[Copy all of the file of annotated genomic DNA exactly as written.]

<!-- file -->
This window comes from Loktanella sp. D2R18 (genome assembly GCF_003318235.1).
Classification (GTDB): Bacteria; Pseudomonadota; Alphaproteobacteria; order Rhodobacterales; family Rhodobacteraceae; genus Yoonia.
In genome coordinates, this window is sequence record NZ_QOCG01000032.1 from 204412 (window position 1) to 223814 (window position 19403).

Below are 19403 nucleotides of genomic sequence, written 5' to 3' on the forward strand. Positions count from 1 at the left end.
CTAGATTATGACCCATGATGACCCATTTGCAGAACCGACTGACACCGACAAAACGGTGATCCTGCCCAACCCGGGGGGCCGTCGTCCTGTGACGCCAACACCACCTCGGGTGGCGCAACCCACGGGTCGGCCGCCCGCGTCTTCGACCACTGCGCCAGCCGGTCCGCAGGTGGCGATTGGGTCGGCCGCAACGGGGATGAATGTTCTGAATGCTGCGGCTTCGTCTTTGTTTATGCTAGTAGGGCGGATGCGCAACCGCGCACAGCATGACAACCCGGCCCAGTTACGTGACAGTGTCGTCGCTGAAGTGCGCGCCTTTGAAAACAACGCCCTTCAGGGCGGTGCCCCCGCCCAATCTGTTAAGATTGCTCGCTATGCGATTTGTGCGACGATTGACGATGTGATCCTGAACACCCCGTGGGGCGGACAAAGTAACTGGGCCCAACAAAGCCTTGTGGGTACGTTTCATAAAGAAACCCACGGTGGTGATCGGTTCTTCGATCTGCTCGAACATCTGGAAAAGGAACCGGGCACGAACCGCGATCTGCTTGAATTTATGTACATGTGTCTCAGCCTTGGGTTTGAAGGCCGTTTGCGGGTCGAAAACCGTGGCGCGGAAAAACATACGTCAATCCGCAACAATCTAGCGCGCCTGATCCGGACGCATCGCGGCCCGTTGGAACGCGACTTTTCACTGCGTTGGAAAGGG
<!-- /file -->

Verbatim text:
This window comes from Loktanella sp. D2R18 (genome assembly GCF_003318235.1).
Classification (GTDB): Bacteria; Pseudomonadota; Alphaproteobacteria; order Rhodobacterales; family Rhodobacteraceae; genus Yoonia.
In genome coordinates, this window is sequence record NZ_QOCG01000032.1 from 204412 (window position 1) to 223814 (window position 19403).

Below are 19403 nucleotides of genomic sequence, written 5' to 3' on the forward strand. Positions count from 1 at the left end.
CTAGATTATGACCCATGATGACCCATTTGCAGAACCGACTGACACCGACAAAACGGTGATCCTGCCCAACCCGGGGGGCCGTCGTCCTGTGACGCCAACACCACCTCGGGTGGCGCAACCCACGGGTCGGCCGCCCGCGTCTTCGACCACTGCGCCAGCCGGTCCGCAGGTGGCGATTGGGTCGGCCGCAACGGGGATGAATGTTCTGAATGCTGCGGCTTCGTCTTTGTTTATGCTAGTAGGGCGGATGCGCAACCGCGCACAGCATGACAACCCGGCCCAGTTACGTGACAGTGTCGTCGCTGAAGTGCGCGCCTTTGAAAACAACGCCCTTCAGGGCGGTGCCCCCGCCCAATCTGTTAAGATTGCTCGCTATGCGATTTGTGCGACGATTGACGATGTGATCCTGAACACCCCGTGGGGCGGACAAAGTAACTGGGCCCAACAAAGCCTTGTGGGTACGTTTCATAAAGAAACCCACGGTGGTGATCGGTTCTTCGATCTGCTCGAACATCTGGAAAAGGAACCGGGCACGAACCGCGATCTGCTTGAATTTATGTACATGTGTCTCAGCCTTGGGTTTGAAGGCCGTTTGCGGGTCGAAAACCGTGGCGCGGAAAAACATACGTCAATCCGCAACAATCTAGCGCGCCTGATCCGGACGCATCGCGGCCCGTTGGAACGCGACTTTTCACTGCGTTGGAAAGGG